Vidhu Nautiyal, Co-founder & Chief Revenue Officer, CloudConnect Communications Pvt Ltd

With expertise in product management and operations in the telecom sector and experience of about15 years, Vidhu Nautiyal is the Co-Founder & Chief Revenue Officer of CloudConnect Communications Private Limited (CCPL). Driving Revenue, service engineering, product management, and operations at CloudConnect, Vidhu has worked with some of the biggest brands in the telecom industry, including Blackberry.


As the financial services industry in the Asia Pacific continues to change, cloud technology continues to speed up digital innovation across all financial institutions significantly. As businesses use data analytics to retain their competitiveness, increase efficiency, and create new revenue streams, new opportunities are opening up. By 2024, cloud spending in the Asia Pacific is projected to increase to US$200 billion with a CAGR of 20%.

Even though India continues to dominate the public and private cloud service investment and overall IT are spending, FIs may see short-term difficulties due to data governance, cybersecurity, and the skills gap. The solution to these problems is to update the cloud backend, maximise insights, and improve decision-making.

Addressing these challenges would enable data analytics platforms to be reinvented with a cloud-native architecture approach, starting with minimising performance difficulties, which can result in expensive downtime. An effective cloud platform service like internet telephony and Business VoIP can provide businesses with scalable, secure, and bidirectional connectivity across their fleet of intelligent devices. In addition, end consumers can access the data and insights through the organisations’ applications. As a result, FIs gain security, compliance, and customer satisfaction, guaranteeing a positive return on investment.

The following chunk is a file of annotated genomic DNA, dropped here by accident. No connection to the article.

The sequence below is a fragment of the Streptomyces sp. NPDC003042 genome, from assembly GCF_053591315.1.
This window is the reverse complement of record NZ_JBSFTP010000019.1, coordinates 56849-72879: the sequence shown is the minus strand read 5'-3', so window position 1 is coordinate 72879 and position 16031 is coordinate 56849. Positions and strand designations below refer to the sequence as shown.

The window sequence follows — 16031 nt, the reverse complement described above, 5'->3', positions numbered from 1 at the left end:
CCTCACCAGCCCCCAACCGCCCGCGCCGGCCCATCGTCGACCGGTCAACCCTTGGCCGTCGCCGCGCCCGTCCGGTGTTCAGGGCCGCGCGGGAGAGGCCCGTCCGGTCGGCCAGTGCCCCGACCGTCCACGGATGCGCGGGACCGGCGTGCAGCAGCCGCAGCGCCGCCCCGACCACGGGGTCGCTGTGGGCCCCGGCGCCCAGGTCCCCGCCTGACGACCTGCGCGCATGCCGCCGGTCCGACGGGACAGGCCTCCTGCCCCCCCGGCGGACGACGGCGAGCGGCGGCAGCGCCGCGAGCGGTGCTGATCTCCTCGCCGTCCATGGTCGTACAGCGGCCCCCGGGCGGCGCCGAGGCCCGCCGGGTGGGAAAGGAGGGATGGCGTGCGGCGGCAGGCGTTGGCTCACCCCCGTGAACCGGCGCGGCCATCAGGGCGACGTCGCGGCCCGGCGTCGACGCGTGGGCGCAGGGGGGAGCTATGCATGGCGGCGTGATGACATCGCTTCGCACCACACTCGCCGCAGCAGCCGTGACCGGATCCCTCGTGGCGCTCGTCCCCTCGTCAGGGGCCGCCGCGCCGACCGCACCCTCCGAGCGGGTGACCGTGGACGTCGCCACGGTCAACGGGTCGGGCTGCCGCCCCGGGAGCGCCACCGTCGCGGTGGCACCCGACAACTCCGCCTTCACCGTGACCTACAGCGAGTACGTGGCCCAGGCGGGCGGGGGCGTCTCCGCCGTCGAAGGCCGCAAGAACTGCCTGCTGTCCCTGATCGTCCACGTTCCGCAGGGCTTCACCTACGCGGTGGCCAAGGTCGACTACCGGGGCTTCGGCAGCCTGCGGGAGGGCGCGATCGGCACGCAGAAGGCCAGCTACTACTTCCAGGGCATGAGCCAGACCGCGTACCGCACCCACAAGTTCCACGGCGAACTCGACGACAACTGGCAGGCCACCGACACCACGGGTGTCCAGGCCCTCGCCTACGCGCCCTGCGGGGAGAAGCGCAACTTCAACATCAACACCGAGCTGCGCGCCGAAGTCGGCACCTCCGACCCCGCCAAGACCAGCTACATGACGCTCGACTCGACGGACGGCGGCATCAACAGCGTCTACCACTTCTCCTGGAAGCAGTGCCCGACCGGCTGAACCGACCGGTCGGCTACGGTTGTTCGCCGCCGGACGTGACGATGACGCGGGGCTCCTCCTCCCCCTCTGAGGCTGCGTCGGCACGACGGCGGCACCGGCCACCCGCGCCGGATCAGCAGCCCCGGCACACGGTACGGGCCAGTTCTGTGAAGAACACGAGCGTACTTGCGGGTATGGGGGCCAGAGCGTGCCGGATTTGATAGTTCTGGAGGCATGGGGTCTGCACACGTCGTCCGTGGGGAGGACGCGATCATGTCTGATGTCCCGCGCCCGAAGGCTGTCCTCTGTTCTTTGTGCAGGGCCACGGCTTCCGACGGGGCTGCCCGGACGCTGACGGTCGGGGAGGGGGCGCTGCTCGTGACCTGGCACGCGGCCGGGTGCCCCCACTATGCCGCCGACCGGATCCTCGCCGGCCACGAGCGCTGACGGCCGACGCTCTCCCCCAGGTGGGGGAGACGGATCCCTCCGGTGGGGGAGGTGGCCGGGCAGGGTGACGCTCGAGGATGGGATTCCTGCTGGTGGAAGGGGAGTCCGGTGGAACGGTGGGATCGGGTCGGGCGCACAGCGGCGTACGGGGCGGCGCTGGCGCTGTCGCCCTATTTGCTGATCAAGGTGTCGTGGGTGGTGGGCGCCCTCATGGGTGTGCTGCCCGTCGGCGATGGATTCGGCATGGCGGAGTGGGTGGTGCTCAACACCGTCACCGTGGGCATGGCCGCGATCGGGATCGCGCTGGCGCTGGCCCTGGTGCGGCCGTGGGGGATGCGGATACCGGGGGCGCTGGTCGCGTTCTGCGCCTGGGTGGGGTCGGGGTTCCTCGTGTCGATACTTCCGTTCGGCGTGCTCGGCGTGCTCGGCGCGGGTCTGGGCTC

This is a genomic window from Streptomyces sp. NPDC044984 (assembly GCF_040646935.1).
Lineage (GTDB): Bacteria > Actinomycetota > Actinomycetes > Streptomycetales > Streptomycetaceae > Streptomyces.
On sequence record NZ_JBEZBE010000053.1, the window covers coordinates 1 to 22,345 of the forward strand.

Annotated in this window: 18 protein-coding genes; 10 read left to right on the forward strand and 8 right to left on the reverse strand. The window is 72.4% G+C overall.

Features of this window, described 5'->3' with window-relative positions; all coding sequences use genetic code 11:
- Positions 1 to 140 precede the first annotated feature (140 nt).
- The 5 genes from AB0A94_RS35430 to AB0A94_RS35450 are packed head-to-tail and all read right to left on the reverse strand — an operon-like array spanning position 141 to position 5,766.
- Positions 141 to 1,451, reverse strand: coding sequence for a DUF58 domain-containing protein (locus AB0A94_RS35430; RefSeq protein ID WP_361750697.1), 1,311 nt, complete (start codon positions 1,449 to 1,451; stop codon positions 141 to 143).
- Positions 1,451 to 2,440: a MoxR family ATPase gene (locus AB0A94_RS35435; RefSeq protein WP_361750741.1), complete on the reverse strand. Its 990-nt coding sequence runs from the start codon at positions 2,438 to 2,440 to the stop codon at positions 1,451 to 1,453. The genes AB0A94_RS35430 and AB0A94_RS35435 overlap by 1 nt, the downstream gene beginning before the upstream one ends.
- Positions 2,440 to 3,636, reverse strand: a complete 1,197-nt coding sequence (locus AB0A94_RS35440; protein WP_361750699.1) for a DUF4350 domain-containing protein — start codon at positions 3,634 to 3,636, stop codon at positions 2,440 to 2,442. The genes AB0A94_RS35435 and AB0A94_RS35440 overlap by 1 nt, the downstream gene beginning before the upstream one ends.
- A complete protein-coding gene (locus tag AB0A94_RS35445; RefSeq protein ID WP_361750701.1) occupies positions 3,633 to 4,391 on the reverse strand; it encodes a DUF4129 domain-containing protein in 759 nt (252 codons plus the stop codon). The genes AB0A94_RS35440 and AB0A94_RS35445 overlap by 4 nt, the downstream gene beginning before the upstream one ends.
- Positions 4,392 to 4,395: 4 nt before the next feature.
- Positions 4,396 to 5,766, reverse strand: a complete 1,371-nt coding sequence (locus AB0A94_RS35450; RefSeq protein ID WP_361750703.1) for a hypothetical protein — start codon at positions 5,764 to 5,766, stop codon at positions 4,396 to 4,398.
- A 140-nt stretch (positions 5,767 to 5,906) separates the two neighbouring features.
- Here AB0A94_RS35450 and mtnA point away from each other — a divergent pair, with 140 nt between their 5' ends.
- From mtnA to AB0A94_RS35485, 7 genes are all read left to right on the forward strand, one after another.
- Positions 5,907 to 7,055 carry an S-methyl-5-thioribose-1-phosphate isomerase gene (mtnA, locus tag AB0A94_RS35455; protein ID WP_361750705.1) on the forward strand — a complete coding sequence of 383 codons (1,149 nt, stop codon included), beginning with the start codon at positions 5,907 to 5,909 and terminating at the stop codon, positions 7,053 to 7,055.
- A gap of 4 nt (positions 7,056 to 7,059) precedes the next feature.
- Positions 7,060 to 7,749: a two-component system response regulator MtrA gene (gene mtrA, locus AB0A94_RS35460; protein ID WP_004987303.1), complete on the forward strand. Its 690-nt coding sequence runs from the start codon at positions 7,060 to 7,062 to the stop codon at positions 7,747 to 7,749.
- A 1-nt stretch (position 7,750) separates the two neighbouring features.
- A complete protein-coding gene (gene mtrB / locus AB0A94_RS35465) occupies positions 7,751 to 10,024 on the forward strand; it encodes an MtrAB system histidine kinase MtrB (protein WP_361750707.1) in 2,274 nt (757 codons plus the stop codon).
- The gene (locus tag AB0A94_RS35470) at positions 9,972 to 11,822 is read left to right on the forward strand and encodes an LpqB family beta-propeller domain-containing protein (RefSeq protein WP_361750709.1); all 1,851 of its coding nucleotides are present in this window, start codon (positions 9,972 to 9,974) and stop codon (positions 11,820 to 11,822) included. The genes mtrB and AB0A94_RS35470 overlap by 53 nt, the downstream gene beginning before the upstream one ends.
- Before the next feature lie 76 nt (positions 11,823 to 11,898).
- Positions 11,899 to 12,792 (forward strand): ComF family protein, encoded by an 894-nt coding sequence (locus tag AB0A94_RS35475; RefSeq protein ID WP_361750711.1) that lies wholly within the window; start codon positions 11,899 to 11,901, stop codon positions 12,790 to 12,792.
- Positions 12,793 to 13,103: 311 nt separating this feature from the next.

Cloud technologies, which can serve as a one-stop shop, might be able to meet today’s demands for finance. Fintech is now fully functioning as a “Cloud First” industry due to the growth and maturation of cloud technologies, which have a fascinating history and validation for enabling scalability, availability, dependability, agility, security, and favourable economics.

Growth of Cloud services in FinTech

India’s fintech industry is going through a significant shift, driven by cutting-edge technology like cloud infrastructure, machine learning, and artificial intelligence. Through the use of e-KYC, IoT, AI, and video KYC, enterprises have been able to boost the efficiency of their systems for digital signatures, account aggregation infrastructure, claims processing, payments, and savings marketplaces in India. In addition, users now feel more secure thanks to biometric identity verification technologies like voice, iris, and face recognition, which are suitable for the finance industry.